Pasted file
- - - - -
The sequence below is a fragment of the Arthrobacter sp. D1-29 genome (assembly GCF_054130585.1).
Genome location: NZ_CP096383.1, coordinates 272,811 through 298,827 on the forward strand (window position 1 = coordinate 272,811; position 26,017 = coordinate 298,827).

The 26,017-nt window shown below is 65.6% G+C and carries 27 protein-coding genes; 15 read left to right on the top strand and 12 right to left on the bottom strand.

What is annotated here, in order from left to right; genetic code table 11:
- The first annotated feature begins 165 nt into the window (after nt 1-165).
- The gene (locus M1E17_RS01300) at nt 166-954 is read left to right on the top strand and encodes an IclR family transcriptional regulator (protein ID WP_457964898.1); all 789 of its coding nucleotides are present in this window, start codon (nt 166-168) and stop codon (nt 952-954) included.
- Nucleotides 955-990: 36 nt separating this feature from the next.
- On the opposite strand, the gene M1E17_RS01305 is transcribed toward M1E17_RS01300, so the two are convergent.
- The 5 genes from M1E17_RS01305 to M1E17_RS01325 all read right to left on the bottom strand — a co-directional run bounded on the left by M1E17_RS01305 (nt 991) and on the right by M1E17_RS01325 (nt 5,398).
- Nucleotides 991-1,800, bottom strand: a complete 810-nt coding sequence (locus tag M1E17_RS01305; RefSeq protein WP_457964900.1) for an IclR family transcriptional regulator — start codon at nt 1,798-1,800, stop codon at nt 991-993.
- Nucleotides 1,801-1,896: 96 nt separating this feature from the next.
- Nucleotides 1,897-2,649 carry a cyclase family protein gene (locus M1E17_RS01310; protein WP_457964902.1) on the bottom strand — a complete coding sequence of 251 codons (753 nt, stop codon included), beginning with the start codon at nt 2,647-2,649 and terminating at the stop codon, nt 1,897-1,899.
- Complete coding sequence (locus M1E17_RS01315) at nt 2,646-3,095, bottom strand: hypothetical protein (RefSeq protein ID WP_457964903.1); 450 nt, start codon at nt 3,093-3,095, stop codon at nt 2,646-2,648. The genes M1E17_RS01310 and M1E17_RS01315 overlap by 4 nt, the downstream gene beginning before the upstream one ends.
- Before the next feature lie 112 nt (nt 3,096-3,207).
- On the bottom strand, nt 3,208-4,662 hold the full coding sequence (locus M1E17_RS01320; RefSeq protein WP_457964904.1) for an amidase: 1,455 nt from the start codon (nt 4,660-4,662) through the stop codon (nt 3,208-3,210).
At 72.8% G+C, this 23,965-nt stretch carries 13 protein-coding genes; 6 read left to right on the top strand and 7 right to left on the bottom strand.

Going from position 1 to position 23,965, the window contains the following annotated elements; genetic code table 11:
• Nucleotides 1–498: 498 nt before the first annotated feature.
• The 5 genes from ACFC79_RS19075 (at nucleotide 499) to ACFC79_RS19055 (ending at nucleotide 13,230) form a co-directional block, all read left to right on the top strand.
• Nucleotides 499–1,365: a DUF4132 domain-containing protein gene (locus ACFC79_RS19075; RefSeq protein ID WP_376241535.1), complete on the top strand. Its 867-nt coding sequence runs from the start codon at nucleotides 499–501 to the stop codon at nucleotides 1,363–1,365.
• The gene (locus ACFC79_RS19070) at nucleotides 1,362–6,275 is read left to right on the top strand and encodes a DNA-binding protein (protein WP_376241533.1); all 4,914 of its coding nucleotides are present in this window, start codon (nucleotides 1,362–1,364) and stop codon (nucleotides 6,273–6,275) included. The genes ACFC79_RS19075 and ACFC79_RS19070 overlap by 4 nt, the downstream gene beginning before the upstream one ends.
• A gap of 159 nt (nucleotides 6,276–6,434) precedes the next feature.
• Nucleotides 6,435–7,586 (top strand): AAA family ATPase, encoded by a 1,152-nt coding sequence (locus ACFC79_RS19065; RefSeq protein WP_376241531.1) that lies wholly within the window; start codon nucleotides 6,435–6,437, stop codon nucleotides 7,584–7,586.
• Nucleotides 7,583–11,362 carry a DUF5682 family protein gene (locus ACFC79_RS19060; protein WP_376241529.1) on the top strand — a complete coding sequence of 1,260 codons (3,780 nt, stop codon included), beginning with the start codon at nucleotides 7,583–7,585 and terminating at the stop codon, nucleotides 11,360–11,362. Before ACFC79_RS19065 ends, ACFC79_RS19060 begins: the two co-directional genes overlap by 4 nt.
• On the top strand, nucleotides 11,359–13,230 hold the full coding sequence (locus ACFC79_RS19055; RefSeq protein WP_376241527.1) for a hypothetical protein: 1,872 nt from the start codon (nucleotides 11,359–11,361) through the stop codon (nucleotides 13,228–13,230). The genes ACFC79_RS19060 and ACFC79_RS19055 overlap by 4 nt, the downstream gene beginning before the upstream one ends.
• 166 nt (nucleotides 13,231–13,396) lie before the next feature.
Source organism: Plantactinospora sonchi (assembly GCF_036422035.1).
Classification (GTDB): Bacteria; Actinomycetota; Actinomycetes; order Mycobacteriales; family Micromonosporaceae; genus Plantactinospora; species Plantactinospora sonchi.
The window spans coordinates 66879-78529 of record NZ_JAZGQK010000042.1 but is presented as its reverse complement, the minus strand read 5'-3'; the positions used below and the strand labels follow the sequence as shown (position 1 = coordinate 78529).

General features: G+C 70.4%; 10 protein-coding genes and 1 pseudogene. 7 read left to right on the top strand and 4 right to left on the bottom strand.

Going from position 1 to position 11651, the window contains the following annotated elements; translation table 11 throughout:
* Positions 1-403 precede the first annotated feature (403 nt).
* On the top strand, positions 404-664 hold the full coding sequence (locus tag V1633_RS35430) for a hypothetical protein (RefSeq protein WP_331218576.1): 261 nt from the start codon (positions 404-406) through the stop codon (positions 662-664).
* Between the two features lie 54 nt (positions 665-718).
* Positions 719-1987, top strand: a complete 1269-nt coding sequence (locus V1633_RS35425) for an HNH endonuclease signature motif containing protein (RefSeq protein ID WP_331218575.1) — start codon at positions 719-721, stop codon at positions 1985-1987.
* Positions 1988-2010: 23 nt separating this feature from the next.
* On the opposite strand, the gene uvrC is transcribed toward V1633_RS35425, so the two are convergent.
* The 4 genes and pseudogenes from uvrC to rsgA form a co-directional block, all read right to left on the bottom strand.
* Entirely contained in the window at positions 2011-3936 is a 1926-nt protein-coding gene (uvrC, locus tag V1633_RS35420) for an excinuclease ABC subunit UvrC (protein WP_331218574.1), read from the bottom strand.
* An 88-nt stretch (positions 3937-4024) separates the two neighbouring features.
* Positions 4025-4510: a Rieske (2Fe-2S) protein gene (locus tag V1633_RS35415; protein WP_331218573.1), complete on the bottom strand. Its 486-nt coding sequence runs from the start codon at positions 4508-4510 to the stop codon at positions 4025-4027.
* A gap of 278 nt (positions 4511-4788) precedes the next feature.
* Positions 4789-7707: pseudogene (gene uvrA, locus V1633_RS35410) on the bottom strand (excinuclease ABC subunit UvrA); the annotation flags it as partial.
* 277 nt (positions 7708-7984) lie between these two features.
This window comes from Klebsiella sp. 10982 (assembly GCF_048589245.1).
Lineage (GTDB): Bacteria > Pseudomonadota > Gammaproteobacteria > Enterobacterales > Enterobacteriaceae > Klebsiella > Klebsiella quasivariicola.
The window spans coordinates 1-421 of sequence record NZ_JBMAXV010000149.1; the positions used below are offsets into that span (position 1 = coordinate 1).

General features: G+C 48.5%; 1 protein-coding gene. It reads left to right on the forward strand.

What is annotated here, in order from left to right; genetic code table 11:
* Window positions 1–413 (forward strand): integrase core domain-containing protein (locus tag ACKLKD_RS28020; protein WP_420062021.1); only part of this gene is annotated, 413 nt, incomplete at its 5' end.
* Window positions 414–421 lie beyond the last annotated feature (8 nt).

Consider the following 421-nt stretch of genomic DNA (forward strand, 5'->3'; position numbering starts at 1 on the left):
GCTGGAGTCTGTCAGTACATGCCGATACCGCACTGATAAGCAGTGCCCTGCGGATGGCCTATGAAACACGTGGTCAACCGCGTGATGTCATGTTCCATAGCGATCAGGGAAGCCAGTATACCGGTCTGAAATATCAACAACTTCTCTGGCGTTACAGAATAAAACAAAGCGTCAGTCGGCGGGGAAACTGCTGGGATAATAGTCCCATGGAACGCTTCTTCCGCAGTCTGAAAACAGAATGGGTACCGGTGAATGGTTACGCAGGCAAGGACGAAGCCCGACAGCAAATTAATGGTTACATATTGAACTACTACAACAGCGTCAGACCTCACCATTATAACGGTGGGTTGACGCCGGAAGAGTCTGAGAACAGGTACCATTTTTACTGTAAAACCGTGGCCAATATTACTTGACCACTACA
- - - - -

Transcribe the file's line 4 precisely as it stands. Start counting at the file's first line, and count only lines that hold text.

What is annotated here, in order from left to right; genetic code table 11: